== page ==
This has been an interesting week for me. You know, I have worked in South Africa for some five years or so. To be honest, in intellectual terms, I had the best time of my career there, as the work I undertook was - on my books anyway - truly meaningful. Made some great friends there, too. Eventually I left, for all sorts of reasons, chief among them the unpleasantly low salary that made me wonder about my pension (or lack thereof), lack of personal security (living in Jozi probably didn't help), the deteriorating administrative infrastructure at my university, continuing electricity failures in my suburb, and most importantly nagging doubts about the country's future (I had seen what happened to Zimbabwe next door).
Anyone who has been following this blog knows that I am continuously railing about the dangers to democracy the ANC poses in the country. Large sections of its senior leadership are convicted fraudsters and thieves who have decided to use the public purse as their private piggy-bank. The organisation has long ago begun to use the public broadcaster as a propaganda instrument. The lack of any serious opposition in effect renders the country a one-party state akin to Mexico during its decades under the PRI. Well, there is one-party states and one-party states. Singapore is also more or less run by one party, but it's well-run, something one cannot reasonably claim for South Africa. Its current President presided over a preventable genocide-equivalent tragedy due to his crazy handling of the AIDS crisis in the country. Nobody has as yet held him accountable for the crimes he and his health minister committed against the South African people (aided and abetted by the ANC). Here is evidence demonstrating that the President was pro-actively involved in protecting corrupt underlings of his, in this case the country's former Police Commissioner. His most significant rival (the party's current President) is a bone head of sorts. Aged 65 he just married his fifth wive, a 33 year old woman. Him becoming the next President of the country would be akin to Homer Simpson becoming President of the USA ... well, come to think of it, someone akin to Homer Simpson is currently President of the USA. In South Africa, the separation of state organs and party organs is weakening.
The only hope I have for the country rests with its young people. Many of them don't have the near-pathological hang-up's about race/ethnicity/skin-color that frequently prevent the current ruling class from instituting prudent policies. Thinking back of many of my students, and reading what's currently going on in the country, you'd think they were already a different kind of person. They seem to have been spared the crippling effects of apartheid South Africa on their personalities, very much unlike many members of the current ruling class who have undoubtedly sustained very serious psychological damage. Given a decent education (I won't even go into years of failing education policies that the ANC can also take credit for), they are the last best hope for the country. Thing is, they got to get rid of the current ruling elites altogether, as well as their hand-groomed 'youth' successors in the ANCYL (the party's youth league). Oh well, there's wishful thinking.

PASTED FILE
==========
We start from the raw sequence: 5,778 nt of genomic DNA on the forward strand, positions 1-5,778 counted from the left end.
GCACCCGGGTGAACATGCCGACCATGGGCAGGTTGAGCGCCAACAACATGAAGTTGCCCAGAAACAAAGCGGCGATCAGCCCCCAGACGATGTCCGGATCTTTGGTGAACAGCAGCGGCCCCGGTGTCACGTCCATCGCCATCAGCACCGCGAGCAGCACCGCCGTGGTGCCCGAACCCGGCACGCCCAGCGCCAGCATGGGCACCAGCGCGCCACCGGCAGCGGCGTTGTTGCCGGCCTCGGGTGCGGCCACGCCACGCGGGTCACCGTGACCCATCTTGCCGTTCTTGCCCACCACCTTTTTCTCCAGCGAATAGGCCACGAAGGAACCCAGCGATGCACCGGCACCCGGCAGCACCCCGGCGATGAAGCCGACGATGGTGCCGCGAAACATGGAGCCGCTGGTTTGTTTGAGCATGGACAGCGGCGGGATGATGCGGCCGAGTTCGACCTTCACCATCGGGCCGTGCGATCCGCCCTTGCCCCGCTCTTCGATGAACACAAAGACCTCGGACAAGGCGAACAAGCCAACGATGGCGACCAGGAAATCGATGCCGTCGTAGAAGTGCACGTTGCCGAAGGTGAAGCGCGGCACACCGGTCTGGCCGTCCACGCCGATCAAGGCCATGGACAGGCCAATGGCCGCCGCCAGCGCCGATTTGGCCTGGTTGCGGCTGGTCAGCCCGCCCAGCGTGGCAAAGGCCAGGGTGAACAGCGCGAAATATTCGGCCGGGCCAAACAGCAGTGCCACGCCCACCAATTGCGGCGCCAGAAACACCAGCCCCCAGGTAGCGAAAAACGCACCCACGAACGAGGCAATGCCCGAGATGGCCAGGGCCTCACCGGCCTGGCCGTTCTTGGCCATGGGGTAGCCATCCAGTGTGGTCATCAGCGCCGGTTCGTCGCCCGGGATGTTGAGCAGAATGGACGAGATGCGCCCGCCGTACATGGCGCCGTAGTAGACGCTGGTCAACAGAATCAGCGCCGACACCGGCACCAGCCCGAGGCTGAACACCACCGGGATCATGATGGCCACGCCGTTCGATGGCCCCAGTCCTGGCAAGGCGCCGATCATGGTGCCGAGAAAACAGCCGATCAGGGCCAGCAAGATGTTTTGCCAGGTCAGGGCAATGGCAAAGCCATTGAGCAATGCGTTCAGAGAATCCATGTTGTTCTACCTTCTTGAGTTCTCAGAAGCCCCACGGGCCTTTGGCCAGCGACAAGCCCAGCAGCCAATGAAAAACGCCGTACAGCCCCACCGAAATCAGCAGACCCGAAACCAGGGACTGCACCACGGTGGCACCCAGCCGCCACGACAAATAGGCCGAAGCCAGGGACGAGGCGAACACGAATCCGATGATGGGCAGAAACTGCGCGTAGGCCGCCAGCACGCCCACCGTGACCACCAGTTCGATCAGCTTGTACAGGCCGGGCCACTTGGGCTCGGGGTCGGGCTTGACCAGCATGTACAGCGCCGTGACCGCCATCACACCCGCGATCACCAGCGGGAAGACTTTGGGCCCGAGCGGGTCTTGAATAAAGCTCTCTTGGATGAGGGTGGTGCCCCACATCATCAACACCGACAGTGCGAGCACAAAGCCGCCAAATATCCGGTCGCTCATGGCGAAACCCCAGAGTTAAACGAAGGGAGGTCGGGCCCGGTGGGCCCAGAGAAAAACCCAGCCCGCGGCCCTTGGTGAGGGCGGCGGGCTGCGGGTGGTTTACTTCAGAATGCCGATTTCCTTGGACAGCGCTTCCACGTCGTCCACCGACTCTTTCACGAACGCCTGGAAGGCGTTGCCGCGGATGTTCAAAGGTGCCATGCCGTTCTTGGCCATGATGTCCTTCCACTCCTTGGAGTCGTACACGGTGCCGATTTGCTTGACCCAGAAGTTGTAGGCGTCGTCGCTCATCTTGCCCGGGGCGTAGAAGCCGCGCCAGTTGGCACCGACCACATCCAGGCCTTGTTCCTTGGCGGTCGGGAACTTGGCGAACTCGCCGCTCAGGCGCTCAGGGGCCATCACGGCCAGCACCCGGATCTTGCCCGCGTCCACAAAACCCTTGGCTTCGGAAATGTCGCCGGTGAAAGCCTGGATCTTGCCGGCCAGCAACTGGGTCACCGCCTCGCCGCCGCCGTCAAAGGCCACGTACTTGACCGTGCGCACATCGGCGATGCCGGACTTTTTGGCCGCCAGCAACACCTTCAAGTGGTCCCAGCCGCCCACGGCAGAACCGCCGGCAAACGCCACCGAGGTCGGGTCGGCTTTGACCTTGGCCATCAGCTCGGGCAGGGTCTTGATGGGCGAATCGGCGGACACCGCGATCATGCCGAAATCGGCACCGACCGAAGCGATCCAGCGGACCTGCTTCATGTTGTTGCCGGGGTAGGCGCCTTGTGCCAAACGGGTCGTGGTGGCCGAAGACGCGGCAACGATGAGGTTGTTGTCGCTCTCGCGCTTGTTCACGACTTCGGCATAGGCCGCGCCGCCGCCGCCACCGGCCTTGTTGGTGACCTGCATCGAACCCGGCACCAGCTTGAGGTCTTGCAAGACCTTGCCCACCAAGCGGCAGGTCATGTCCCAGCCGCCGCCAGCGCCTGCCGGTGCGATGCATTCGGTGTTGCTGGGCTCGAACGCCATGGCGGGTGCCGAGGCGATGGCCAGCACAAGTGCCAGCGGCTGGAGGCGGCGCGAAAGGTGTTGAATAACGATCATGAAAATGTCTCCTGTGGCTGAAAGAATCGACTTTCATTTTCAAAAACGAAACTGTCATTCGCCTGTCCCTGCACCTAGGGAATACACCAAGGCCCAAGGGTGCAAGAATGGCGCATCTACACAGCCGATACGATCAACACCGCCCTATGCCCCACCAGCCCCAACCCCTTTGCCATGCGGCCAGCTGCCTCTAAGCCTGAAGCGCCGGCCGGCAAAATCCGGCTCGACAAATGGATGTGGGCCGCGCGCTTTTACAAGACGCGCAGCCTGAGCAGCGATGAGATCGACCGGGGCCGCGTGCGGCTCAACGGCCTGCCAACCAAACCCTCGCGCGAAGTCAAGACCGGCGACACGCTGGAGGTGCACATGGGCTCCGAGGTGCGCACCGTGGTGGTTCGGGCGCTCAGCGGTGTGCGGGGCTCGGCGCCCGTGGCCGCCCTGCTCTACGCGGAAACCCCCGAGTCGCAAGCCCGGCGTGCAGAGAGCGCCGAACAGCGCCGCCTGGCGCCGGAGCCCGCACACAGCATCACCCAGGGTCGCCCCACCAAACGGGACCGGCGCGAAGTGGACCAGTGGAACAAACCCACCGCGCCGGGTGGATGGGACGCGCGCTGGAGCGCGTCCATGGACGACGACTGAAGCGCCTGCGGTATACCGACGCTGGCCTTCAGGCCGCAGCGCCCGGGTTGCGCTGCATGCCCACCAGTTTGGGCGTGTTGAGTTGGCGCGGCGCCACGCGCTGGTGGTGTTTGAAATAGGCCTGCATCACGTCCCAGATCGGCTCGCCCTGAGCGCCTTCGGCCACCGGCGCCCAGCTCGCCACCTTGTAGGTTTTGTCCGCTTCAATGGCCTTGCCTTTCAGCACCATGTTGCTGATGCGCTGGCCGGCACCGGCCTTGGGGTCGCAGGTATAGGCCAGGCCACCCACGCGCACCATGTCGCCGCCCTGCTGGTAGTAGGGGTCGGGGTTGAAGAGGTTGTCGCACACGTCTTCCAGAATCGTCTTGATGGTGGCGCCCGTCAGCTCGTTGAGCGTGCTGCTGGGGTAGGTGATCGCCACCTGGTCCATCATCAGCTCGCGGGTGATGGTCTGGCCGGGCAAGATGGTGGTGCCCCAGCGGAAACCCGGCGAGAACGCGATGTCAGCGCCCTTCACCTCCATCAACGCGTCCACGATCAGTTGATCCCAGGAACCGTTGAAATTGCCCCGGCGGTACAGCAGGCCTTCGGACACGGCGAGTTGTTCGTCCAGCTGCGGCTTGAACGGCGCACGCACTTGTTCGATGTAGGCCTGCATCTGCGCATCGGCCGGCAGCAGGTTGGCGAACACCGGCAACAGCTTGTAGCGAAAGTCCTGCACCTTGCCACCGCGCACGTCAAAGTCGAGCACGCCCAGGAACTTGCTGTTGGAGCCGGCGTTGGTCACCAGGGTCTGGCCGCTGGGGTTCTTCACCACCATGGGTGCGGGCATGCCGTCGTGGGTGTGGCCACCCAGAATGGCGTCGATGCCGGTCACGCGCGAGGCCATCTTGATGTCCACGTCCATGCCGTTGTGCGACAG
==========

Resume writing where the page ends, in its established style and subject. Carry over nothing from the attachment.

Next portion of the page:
So, bad news all around. Let me get to what triggered this commentary: I got three different email messages independently of each other from South African friends/former colleagues during the last week. One from an Afrikaner who has decided to leave the country for good. One from an Indian student of mine who has just graduated as a medical doctor, and will move to Canada. One from a Nigerian medical professional who is in the middle of sorting out his immigration documents so that he can also move to Canada. He told me that he holds little hope for the future of the country and that he's getting out. This, while completely anecdotal, is quite significant. All three of them are very highly trained - and badly needed - professionals, yet they all have decided to get on with life, having lived in Africa for many years. Just today the Mail and Guardian reports that Gauteng's (the country's - and continent's - industrial and commercial powerhouse) pathology services are 'bleeding pathologists dry', meaning that they're in danger of collapsing due to too many of these specialists leaving the country. A brand new survey in Human Resources for Health reports that about 1 out of every five Africa born doctors now works in a developed country.
I have had the 'brain drain' discussion the other night with a Jamaican acquaintance of mine who pointed out that at the end of the day, people only have one shot at life, so one cannot really blame people for moving to countries that are reasonably stable and guarantee a better life for these professionals and their families. He is right, of course. It is all the more important then that developing countries leaders think more carefully about how to make life and work for such professionals better than it is right now, or else risk losing them to countries like Canada, Australia and the UK.
For some African countries the failure to have done so translates into a loss of 70% of its locally trained medical professionals. The signs are probably on the wall for the powers that are in South Africa, get your acts together or join the rest of the African basket cases. It's your call.